Composting Dog/Cat crap!

  • I don't own a dog or cat,but someone on a gardening group on FB asked if they can compost dog or cat crap.Its not something I would want to do (Parasites?)but can you?I'm guessing the compost heap would have to be a high temp to kill of any bacteria??

  • Yeah i've been doing my cat litter tray contents all summer and it composted fine. You have to be careful what litter you use though...i use a natural wood based one and layer it up in the compost bin with veggies and the like. I won't use it on anything edible but will be fine for potted plants..

  • I never have,apart from the bacteria issue,pet food contains additives and may contain hormones and often from dubious sources so ive always disposed of it.

    More than likely its minimal risk I just nevet fancied using it.

    I used to use manure of my horses when i had them and later get a tipper load of sheep or cattle manure off a farmer mate of mine.

  • If mixed in with other things it definitely does compost! Like i said i wouldn't use it near anything edible in case there's still nasty organisms, but they should die off if it's kept long enough and was hot enough.


    Human waste goes to treatment plants but dog and cat crap go to landfill where it can potentially contaminate ground water which isn't a great option either.

  • Not so, you can make some very good compost from human manure, but you have to make sure it reaches high enough temperatures over a given period of time to render it safe. Other alternative is to compost it for at least three years before using. This effectively kills off all parasites and harmful bacteria.


    Personally I would not compost cat or dog manure. These are true carnivores, and there is very little of value left in cat or dog poo. Quite apart from the reasons mentioned above, of course.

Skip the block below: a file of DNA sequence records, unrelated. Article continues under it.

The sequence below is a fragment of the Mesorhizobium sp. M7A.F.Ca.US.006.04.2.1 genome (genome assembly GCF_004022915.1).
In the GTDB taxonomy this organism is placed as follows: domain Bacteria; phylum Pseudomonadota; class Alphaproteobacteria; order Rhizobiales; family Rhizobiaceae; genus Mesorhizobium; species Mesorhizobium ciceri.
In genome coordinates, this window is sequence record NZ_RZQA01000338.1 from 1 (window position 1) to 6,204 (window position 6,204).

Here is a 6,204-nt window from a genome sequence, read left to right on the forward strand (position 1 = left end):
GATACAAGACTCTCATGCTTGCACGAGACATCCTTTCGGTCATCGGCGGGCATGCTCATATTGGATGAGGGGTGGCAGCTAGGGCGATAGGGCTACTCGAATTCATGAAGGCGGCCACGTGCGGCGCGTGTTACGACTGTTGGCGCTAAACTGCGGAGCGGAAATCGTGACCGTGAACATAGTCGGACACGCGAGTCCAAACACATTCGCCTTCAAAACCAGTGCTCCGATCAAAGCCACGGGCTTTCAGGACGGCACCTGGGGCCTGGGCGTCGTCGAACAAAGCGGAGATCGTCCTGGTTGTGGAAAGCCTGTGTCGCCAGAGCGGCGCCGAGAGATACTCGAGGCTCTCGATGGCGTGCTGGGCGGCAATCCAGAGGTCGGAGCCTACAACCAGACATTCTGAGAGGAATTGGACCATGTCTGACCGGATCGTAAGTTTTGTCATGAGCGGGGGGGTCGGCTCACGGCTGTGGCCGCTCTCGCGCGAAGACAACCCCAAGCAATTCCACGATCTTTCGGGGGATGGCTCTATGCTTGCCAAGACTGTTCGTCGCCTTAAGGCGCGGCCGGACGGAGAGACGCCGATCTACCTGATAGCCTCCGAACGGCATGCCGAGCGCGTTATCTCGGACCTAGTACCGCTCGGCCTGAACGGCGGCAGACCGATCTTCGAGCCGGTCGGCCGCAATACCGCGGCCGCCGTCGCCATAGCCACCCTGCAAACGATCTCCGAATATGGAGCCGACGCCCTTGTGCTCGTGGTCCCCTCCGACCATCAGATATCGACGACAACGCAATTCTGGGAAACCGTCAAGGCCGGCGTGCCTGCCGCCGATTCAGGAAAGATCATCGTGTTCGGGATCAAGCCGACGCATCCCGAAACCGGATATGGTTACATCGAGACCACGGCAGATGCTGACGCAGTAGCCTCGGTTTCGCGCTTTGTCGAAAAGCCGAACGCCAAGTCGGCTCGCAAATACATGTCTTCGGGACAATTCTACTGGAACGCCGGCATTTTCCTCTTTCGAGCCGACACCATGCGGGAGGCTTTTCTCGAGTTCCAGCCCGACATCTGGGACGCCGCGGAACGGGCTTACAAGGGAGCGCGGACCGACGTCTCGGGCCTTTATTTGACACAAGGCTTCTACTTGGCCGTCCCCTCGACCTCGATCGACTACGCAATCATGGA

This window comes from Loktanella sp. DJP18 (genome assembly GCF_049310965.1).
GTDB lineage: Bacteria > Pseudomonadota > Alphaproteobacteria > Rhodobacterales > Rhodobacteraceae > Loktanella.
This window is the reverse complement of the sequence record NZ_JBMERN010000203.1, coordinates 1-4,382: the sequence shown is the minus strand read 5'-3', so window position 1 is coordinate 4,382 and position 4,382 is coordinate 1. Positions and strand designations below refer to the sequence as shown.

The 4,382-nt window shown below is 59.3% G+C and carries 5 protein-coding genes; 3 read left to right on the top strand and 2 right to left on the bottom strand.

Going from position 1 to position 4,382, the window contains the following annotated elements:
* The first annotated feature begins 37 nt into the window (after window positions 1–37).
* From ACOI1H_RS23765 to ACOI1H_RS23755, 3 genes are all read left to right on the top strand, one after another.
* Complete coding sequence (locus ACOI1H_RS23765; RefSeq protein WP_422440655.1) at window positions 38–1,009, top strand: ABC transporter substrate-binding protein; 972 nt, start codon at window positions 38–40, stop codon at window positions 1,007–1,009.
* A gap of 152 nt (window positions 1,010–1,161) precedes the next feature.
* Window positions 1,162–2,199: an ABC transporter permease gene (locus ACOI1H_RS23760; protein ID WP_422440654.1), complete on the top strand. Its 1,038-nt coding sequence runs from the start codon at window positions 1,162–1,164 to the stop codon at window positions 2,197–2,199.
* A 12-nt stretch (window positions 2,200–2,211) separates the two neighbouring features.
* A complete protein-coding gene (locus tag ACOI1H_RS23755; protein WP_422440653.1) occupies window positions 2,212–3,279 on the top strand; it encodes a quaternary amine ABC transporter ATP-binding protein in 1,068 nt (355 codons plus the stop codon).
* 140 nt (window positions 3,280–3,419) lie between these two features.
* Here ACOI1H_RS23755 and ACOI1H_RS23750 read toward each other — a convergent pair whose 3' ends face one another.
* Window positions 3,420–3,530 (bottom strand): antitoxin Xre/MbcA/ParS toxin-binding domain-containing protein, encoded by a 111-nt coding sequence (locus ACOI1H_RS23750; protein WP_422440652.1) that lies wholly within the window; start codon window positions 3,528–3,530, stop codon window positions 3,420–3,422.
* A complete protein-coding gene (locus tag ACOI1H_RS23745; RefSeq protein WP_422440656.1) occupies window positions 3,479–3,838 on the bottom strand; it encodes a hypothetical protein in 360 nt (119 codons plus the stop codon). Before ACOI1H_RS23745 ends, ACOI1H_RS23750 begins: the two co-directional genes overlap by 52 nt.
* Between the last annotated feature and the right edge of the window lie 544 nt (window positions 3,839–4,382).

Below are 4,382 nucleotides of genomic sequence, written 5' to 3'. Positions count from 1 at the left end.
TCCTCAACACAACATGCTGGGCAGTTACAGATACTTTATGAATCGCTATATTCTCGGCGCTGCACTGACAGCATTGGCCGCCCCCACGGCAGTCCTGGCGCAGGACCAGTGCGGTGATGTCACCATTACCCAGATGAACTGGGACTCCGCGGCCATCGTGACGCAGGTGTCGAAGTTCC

(That Chinese garlic bought at the market or supermarket has probably been grown in human manure. They've been using it for a long time over there).

  • A lot of sewerage treatment waste got spread on fields at the end of the biodigest cycle (no idea if it still is) but as liquid slurry form like cattle slurry.

    Dog and cat crap breaks down in a matter of days in the open environment. I just wouldnt want it in my compost...it smells fookin foul for a start.

  • Yes, pee supplies ammonia which helps the composting process. Just don't let the neighbours see you:)


    On slurry, years ago a farmer friend of mine used to use sewage slurry on his fields, but even then it was restricted to one full application every twenty (20) years, due to local industry dumping a certain amount of heavy metals into the sewage system.

  • I was on a compost loo site at one point, and they were talking of burning the compost. One of them said you could burn fresh poo in your burner, and that it didn't even smell.


    I was pretty sceptical, but nonetheless was interested to see if it was true, and when I took the dogs out, I collected their waste and bunged it on the fire when I got back. To my surprise,it burnt well and really didn't smell.

    If men bore wings and had black feathers, few would be intelligent enough to be crows.

  • It burns well...once you squeeze the excess water out and roll them in your hands...

    It really does burn ok. Straight from the shovel. If you are concerned about smell, as I was, try it on an outside firepit before you stick it in your burner. You just need the fire burning well, first.

    If men bore wings and had black feathers, few would be intelligent enough to be crows.

  • I have a separate compost bin for any crap the dogs leave near the house. At one time I was collecting it in bio-degradable poobags, but after some years they are still visible in the bin - turns out that like a lot of "bio-degradable" bags, they take decades, so not using them any more. I won't be using the "compost", it's just a place to put the poo to stop anything treading in it.


    Incidentally, left alone, slugs will make short work of a dog-poo.